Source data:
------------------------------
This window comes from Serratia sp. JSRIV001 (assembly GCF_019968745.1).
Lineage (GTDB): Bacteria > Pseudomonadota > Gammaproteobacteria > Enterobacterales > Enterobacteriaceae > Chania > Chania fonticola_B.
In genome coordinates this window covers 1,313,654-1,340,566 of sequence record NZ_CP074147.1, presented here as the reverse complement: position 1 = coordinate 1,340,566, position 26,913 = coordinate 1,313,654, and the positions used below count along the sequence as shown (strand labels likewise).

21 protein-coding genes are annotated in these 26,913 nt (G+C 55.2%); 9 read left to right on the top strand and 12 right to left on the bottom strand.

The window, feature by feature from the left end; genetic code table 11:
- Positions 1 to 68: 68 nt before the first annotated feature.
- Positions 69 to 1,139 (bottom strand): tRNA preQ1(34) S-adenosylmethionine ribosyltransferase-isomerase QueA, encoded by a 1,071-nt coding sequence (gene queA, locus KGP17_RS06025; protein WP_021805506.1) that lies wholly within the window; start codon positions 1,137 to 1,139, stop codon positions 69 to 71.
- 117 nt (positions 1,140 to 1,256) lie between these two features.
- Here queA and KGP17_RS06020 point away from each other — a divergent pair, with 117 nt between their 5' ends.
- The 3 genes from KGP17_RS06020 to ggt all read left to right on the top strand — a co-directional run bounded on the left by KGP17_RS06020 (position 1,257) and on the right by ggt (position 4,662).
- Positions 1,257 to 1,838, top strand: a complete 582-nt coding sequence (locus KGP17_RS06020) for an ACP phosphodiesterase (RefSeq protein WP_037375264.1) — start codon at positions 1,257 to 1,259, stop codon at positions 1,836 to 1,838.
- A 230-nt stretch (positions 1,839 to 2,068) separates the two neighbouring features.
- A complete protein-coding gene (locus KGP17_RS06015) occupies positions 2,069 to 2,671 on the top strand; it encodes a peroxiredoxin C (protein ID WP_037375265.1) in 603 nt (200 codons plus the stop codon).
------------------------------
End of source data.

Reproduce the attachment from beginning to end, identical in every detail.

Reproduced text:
This window comes from Serratia sp. JSRIV001 (assembly GCF_019968745.1).
Lineage (GTDB): Bacteria > Pseudomonadota > Gammaproteobacteria > Enterobacterales > Enterobacteriaceae > Chania > Chania fonticola_B.
In genome coordinates this window covers 1,313,654-1,340,566 of sequence record NZ_CP074147.1, presented here as the reverse complement: position 1 = coordinate 1,340,566, position 26,913 = coordinate 1,313,654, and the positions used below count along the sequence as shown (strand labels likewise).

21 protein-coding genes are annotated in these 26,913 nt (G+C 55.2%); 9 read left to right on the top strand and 12 right to left on the bottom strand.

The window, feature by feature from the left end; genetic code table 11:
- Positions 1 to 68: 68 nt before the first annotated feature.
- Positions 69 to 1,139 (bottom strand): tRNA preQ1(34) S-adenosylmethionine ribosyltransferase-isomerase QueA, encoded by a 1,071-nt coding sequence (gene queA, locus KGP17_RS06025; protein WP_021805506.1) that lies wholly within the window; start codon positions 1,137 to 1,139, stop codon positions 69 to 71.
- 117 nt (positions 1,140 to 1,256) lie between these two features.
- Here queA and KGP17_RS06020 point away from each other — a divergent pair, with 117 nt between their 5' ends.
- The 3 genes from KGP17_RS06020 to ggt all read left to right on the top strand — a co-directional run bounded on the left by KGP17_RS06020 (position 1,257) and on the right by ggt (position 4,662).
- Positions 1,257 to 1,838, top strand: a complete 582-nt coding sequence (locus KGP17_RS06020) for an ACP phosphodiesterase (RefSeq protein WP_037375264.1) — start codon at positions 1,257 to 1,259, stop codon at positions 1,836 to 1,838.
- A 230-nt stretch (positions 1,839 to 2,068) separates the two neighbouring features.
- A complete protein-coding gene (locus KGP17_RS06015) occupies positions 2,069 to 2,671 on the top strand; it encodes a peroxiredoxin C (protein ID WP_037375265.1) in 603 nt (200 codons plus the stop codon).